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    #1

    be sick/feel sick

    Hi everyone,

    Situation:

    A patient complaining about his stomach ache.

    Doctor: Have you felt sick? (Have you vomited?)
    Patient: I've been sick quite a few times. (I vomited quite a few times.)

    Does " feel sick" and "be sick" in this context mean "to vomit"?

    Thank you.

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    #2

    Re: be sick/feel sick

    To feel sick is to feel nauseated (as if you might subsequently vomit).

    To be sick is to vomit.

  1. Barb_D's Avatar
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    #3

    Re: be sick/feel sick

    Note that "feeling sick" in the US means "feel ill" -- it does not mean only nausea/stomach sick, but could include a cold, the flu, etc.
    I'm not a teacher, but I write for a living. Please don't ask me about 2nd conditionals, but I'm a safe bet for what reads well in (American) English.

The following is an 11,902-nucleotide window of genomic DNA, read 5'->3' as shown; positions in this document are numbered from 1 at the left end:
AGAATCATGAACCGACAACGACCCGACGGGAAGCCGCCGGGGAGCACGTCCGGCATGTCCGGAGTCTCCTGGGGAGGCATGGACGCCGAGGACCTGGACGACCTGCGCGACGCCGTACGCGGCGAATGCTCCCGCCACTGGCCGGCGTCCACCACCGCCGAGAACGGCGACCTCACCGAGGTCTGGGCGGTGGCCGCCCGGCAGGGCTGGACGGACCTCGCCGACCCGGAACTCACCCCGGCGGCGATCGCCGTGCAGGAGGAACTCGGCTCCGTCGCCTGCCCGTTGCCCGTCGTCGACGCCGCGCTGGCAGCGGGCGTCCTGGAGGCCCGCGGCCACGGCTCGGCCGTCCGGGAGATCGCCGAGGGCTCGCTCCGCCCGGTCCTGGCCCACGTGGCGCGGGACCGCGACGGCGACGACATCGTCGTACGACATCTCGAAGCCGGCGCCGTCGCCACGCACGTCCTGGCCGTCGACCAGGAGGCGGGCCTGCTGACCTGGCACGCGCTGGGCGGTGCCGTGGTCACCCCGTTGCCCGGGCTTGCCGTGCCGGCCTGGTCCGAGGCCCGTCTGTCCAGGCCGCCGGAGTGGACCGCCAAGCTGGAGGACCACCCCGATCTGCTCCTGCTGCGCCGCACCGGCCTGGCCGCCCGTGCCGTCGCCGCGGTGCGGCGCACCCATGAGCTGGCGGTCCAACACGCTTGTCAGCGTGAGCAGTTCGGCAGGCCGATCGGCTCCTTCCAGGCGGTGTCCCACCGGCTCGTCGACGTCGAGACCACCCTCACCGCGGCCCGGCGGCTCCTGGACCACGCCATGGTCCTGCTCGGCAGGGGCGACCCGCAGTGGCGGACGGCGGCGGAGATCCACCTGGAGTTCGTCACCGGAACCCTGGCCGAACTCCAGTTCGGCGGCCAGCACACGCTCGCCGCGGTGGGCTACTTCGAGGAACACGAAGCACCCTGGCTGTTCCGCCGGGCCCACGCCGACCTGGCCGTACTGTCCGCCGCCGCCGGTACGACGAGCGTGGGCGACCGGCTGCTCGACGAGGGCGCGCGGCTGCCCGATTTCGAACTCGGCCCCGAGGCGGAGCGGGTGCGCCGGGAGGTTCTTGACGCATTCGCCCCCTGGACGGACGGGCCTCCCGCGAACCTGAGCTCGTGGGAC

2. MikeNewYork's Avatar
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    #4

    Re: be sick/feel sick

    Quote Originally Posted by worcester View Post
    Hi everyone,

    Situation:

    A patient complaining about his stomach ache.

    Doctor: Have you felt sick? (Have you vomited?)
    Patient: I've been sick quite a few times. (I vomited quite a few times.)

    Does " feel sick" and "be sick" in this context mean "to vomit"?

    Thank you.
    In AmE, you will often hear: "I am/feel/am feeling sick to my stomach" to mean "likely to vomit.

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    #5

    Re: be sick/feel sick

    Quote Originally Posted by worcester View Post
    Doctor: Have you felt sick? (Have you vomited?)
    Have you been sick? works better for me. Have you felt sick could also mean ill/unwell in British English.

  3. Raymott's Avatar
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    #6

    Re: be sick/feel sick

    There's usually a context. "The kitten has just been sick all over the new carpet" probably won't be misunderstood.
    But a doctor is unlikely to ask, "Have you been sick?" He will ask whether you've been vomiting. (His time is limited).

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